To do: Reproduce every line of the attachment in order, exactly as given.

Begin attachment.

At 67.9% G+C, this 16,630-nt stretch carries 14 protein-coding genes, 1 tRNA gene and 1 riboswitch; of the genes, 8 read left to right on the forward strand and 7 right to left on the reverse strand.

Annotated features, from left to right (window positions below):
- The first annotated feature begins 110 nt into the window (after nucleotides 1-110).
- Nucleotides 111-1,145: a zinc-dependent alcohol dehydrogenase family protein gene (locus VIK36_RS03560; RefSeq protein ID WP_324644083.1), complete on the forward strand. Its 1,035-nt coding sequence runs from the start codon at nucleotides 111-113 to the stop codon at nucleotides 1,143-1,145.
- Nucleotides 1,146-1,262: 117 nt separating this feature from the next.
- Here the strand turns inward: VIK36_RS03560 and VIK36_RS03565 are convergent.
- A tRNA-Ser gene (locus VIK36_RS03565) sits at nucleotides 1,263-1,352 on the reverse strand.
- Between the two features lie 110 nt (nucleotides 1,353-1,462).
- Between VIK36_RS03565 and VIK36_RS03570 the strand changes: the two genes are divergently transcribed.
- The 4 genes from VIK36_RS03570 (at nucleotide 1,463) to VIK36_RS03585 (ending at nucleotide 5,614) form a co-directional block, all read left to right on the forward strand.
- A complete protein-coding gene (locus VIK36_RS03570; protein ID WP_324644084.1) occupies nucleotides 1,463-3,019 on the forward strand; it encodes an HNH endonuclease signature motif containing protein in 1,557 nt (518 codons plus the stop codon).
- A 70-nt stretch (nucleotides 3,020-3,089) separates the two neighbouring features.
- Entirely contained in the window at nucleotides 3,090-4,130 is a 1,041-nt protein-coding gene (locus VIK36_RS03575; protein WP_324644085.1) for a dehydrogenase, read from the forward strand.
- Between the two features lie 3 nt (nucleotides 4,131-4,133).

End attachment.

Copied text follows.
At 67.9% G+C, this 16,630-nt stretch carries 14 protein-coding genes, 1 tRNA gene and 1 riboswitch; of the genes, 8 read left to right on the forward strand and 7 right to left on the reverse strand.

Annotated features, from left to right (window positions below):
- The first annotated feature begins 110 nt into the window (after nucleotides 1-110).
- Nucleotides 111-1,145: a zinc-dependent alcohol dehydrogenase family protein gene (locus VIK36_RS03560; RefSeq protein ID WP_324644083.1), complete on the forward strand. Its 1,035-nt coding sequence runs from the start codon at nucleotides 111-113 to the stop codon at nucleotides 1,143-1,145.
- Nucleotides 1,146-1,262: 117 nt separating this feature from the next.
- Here the strand turns inward: VIK36_RS03560 and VIK36_RS03565 are convergent.
- A tRNA-Ser gene (locus VIK36_RS03565) sits at nucleotides 1,263-1,352 on the reverse strand.
- Between the two features lie 110 nt (nucleotides 1,353-1,462).
- Between VIK36_RS03565 and VIK36_RS03570 the strand changes: the two genes are divergently transcribed.
- The 4 genes from VIK36_RS03570 (at nucleotide 1,463) to VIK36_RS03585 (ending at nucleotide 5,614) form a co-directional block, all read left to right on the forward strand.
- A complete protein-coding gene (locus VIK36_RS03570; protein ID WP_324644084.1) occupies nucleotides 1,463-3,019 on the forward strand; it encodes an HNH endonuclease signature motif containing protein in 1,557 nt (518 codons plus the stop codon).
- A 70-nt stretch (nucleotides 3,020-3,089) separates the two neighbouring features.
- Entirely contained in the window at nucleotides 3,090-4,130 is a 1,041-nt protein-coding gene (locus VIK36_RS03575; protein WP_324644085.1) for a dehydrogenase, read from the forward strand.
- Between the two features lie 3 nt (nucleotides 4,131-4,133).